Cannabis biz digest

The Oregon Liquor Control Commission granted its first batch of licenses to growers; OLCC data shows a budding recreational marijuana industry in Marion and Polk Counties; and more cannabis businesses are planned for Bend.

The OLCC approved eight growers’ licenses on Friday.

“These licensees reflect the pioneering spirit Oregon is known for,” said Rob Patridge, OLCC Chair in a release Friday. “They come from a variety of backgrounds and experiences and possess the entrepreneurial spirit of this industry.”

The eight licenses were issued to growers in Lane, Tillamook, Washington, Clackamas, Jackson and Josephine counties and include a mix of large and medium scale indoor, mixed and outdoor cultivation growers, the agency said. The licensed growers can begin operating under the OLCC’s authority once they pay their annual licensing fee.

(READ MORE: OPB)

The OLCC records show 60 recreational marijuana business license applications flooded Marion and Polk Counties as of April 28.

The April 28 data shows that of the 40 license applications from Marion County, 18 were for production, 14 for retail, four for processing and four for wholesale.

Of the Polk County applications, 18 are for production and two are for retail.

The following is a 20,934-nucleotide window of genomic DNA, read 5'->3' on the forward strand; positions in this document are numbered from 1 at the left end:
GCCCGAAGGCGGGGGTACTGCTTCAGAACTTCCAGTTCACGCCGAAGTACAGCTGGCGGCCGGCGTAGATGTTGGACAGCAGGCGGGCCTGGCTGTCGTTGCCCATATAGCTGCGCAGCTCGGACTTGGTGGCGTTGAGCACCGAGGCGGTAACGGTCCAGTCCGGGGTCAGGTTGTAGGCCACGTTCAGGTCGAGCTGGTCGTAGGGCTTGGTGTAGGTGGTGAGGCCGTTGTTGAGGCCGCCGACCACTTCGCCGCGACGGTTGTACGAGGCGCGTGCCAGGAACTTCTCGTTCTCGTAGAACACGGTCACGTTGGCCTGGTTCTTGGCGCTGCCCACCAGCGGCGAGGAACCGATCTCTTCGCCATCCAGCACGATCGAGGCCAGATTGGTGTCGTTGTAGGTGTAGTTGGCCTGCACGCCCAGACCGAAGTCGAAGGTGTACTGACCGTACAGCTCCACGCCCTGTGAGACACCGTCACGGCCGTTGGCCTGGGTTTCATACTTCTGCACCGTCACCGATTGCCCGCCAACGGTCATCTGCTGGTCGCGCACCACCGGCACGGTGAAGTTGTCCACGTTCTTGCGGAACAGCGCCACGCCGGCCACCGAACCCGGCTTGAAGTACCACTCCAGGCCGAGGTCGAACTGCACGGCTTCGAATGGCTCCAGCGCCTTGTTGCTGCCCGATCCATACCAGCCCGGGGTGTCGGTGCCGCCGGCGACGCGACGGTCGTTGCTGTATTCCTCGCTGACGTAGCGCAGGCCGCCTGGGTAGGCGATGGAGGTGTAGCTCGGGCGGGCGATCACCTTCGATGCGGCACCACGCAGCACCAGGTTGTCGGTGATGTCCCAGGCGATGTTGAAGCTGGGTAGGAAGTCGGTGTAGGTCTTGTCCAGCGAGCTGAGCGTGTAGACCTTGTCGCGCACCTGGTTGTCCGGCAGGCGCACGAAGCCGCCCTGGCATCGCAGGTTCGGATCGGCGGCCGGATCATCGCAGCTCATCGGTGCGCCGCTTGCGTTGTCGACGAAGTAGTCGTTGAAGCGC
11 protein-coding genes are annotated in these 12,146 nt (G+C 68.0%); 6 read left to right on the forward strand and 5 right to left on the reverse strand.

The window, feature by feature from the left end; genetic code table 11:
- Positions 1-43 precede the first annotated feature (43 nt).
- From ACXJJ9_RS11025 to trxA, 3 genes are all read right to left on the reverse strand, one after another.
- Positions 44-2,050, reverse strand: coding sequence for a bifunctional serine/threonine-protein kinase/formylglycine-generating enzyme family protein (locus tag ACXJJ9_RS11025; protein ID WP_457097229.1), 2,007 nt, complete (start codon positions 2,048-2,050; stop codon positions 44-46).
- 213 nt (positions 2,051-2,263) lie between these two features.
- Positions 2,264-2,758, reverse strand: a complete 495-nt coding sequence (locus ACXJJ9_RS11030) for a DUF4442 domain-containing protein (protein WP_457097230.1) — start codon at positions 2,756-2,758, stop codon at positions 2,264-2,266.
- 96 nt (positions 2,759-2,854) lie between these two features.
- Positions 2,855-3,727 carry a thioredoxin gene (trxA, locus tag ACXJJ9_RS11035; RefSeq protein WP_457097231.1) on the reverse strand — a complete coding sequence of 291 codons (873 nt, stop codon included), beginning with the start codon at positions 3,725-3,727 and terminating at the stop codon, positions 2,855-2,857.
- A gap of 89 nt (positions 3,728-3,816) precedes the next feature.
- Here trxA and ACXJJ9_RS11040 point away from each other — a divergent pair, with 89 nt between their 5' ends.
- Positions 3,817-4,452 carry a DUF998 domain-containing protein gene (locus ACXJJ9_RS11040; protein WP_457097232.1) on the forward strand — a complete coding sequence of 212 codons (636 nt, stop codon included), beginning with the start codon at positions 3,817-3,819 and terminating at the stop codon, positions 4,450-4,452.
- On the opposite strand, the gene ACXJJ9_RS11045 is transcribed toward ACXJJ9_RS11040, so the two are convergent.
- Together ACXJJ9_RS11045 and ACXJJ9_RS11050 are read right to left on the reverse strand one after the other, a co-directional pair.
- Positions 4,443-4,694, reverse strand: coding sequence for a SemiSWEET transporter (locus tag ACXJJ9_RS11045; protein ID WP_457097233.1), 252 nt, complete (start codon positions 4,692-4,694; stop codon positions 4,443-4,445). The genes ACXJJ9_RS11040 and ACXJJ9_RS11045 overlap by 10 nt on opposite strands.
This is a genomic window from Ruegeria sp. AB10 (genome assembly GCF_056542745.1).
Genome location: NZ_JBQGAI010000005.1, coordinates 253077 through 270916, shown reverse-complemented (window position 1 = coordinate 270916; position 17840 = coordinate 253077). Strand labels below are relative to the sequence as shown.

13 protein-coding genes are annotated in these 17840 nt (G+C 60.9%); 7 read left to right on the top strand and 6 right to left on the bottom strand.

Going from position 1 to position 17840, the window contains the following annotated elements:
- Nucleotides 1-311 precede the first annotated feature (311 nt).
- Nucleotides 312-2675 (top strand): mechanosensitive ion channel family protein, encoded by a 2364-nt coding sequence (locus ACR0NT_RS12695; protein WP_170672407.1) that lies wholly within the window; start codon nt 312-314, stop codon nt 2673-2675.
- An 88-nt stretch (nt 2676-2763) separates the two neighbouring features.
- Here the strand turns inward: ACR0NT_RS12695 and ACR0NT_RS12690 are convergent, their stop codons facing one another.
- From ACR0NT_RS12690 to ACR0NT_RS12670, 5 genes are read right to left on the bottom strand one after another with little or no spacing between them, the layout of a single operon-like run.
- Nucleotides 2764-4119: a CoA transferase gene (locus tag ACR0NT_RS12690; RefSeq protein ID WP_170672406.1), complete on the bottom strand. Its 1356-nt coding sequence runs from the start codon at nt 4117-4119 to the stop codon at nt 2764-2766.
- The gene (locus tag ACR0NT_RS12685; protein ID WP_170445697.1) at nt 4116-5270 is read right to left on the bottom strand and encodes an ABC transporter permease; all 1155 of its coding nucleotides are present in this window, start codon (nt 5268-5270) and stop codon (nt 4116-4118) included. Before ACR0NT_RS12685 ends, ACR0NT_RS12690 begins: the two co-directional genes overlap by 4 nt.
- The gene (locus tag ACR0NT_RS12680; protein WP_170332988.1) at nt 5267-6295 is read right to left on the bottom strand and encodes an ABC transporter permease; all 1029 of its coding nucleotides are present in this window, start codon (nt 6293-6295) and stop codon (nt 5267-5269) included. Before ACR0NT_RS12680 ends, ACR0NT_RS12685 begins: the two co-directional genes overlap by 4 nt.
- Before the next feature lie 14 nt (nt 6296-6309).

(READ MORE: Statesman Journal)

Medical marijuana dispensaries in Bend want to get into the recreational industry, according to city records.

“At this point we have 39 marijuana businesses that have had some interaction with the city,” said Rachel Ruppel, an assistant city planner.

About 12 of them are planning new marijuana businesses, she said. Of those, seven plan new recreational marijuana retail shops, four of which are proposed within 1,000 feet of an existing medical marijuana dispensary, an exemption temporarily permitted under city law. Medical marijuana dispensaries have until Dec. 31 to switch to selling recreational marijuana. They cannot do both, according to state law. Since Oct. 1, dispensaries may sell up to 7 grams of dried flower per day, four plants total and seeds to any adult recreational consumer. The Oregon Legislature enacted that measure so that adults could purchase legal marijuana while the Oregon Liquor Control Commission drew up regulations.

(READ MORE: Bend Bulletin)

Not everyone in Oregon wants a recreational marijuana industry. Read about how the Klamath County Economic Development Association opposes recreational marijuana in “Not in My Backyard."

RELATED NEWS: Data show banking changes for cannabis industry; Portland biotech startup maps cannabis genomes; Marijuana taxes reach $6.84M.

Last modified onMonday, 02 May 2016 10:52

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